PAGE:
Treating ‘suspected asthma’ in children under five
Children under five can’t do the usual tests to diagnose asthma. If your child only has symptoms very rarely the GP may suggest a ‘watch and wait’ approach. They may prescribe a reliever inhaler for your child to take just when they get symptoms.
‘Trial of treatment’
But if your child is having symptoms three times a week or more, or is waking up at night with symptoms, the GP may want to try some asthma medicines for about eight weeks to see if they help. This is known as a ‘trial of treatment’.
Your child will be prescribed a low dose of preventer medicine in a preventer inhaler. Or, if your child is unable to use a preventer inhaler, they’ll be offered a Leukotriene Receptor Antagonist (LTRA) instead, usually Montelukast.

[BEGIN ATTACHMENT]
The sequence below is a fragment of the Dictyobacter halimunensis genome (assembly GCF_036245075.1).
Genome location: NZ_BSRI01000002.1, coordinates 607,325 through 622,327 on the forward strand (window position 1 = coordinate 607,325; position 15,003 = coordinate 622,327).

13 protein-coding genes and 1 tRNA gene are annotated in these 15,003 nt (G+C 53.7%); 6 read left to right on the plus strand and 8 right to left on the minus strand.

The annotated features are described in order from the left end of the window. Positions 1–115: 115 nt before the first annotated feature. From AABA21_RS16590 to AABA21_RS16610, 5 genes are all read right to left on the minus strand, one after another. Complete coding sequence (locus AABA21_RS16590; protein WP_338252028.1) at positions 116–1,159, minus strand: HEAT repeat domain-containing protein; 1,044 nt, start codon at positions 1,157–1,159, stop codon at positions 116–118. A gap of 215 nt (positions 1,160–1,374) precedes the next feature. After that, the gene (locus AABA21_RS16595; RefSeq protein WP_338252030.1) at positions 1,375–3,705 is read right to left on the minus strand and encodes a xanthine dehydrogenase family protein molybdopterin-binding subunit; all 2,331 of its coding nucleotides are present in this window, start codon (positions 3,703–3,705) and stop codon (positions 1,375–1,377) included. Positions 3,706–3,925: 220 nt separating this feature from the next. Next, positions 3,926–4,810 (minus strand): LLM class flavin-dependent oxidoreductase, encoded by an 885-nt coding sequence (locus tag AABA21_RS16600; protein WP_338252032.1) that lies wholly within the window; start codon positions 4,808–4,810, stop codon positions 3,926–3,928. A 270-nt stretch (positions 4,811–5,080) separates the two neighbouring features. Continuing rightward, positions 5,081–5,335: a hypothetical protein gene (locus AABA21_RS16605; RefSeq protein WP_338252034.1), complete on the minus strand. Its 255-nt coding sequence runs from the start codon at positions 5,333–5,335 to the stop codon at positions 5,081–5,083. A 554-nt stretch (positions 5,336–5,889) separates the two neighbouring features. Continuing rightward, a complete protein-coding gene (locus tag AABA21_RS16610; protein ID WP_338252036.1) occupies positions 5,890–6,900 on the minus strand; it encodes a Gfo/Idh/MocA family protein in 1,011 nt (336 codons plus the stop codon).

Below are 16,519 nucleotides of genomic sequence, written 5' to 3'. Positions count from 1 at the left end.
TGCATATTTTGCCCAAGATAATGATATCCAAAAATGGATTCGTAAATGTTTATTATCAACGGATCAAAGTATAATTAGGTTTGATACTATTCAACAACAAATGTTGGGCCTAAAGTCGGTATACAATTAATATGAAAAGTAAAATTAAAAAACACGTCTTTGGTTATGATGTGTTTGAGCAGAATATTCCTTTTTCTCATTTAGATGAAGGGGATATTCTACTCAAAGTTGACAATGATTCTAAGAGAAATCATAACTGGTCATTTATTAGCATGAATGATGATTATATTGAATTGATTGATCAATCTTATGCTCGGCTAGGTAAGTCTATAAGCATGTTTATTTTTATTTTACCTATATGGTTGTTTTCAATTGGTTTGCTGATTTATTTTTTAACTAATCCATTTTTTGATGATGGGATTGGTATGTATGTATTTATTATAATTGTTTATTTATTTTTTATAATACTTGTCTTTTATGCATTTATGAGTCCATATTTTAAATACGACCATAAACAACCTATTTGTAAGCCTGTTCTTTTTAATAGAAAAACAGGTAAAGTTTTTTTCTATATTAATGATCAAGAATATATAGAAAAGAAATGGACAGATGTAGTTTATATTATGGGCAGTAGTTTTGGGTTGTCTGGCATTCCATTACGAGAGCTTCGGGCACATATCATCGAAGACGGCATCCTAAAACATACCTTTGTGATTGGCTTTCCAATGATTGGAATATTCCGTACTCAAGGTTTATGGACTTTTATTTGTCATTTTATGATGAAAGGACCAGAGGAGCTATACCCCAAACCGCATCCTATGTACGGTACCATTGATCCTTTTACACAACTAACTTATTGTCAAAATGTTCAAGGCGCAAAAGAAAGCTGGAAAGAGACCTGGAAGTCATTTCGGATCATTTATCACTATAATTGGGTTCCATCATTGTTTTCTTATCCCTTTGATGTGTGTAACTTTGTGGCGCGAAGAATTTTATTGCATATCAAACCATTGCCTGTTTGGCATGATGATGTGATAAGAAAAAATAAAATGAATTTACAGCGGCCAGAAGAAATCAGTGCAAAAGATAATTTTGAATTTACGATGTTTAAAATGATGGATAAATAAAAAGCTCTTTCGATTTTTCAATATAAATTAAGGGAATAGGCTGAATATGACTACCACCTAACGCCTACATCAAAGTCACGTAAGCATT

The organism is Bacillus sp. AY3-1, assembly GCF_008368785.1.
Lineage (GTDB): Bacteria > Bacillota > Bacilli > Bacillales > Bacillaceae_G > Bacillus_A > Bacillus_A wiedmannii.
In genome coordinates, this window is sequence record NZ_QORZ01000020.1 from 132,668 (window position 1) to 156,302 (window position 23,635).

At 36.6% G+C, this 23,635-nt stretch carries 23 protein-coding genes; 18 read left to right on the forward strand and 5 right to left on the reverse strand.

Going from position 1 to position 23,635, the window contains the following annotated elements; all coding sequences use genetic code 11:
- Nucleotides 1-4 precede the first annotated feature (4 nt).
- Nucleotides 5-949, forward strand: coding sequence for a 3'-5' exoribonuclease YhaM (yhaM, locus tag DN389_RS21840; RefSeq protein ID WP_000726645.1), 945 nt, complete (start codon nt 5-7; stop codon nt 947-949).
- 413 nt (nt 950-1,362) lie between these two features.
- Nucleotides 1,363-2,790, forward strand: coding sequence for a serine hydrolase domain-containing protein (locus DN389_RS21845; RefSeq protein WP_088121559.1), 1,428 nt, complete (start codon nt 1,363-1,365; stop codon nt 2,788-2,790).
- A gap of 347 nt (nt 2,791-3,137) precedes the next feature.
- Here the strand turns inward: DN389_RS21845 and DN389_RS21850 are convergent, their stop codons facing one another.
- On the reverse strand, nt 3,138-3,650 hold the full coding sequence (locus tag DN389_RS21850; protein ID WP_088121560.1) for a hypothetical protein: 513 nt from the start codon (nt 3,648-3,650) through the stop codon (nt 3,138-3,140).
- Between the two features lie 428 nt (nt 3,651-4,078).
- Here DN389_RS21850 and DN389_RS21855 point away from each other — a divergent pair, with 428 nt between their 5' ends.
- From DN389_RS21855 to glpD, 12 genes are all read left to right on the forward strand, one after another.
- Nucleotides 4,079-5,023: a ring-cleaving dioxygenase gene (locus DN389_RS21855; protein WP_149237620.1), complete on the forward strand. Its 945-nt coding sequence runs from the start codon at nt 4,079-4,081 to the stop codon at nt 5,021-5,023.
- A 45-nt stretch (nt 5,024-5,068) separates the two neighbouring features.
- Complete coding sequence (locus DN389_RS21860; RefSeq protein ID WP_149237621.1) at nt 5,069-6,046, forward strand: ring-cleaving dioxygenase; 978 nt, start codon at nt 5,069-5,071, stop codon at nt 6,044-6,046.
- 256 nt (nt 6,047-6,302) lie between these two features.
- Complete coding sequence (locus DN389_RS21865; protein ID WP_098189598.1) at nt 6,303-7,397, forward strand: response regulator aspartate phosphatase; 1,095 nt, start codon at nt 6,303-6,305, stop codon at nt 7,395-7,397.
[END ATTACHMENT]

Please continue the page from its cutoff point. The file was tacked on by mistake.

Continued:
After eight weeks of trying the asthma medicines:
- they’ll ask you to bring your child back in to see how the medicines worked
- if the medicines didn’t help symptoms, even though your child was taking them regularly and in the right way, your GP will consider other diagnoses that might be more likely
- if the medicines did seem to work, your GP will suggest you stop the treatment for a time to see if symptoms come back.
- if symptoms do come back it means it’s very likely your child has suspected asthma. Your child can continue on asthma medicines until they are old enough to do asthma tests.
Leukotriene Receptor Antagonists (LTRAs) as well as preventer inhaler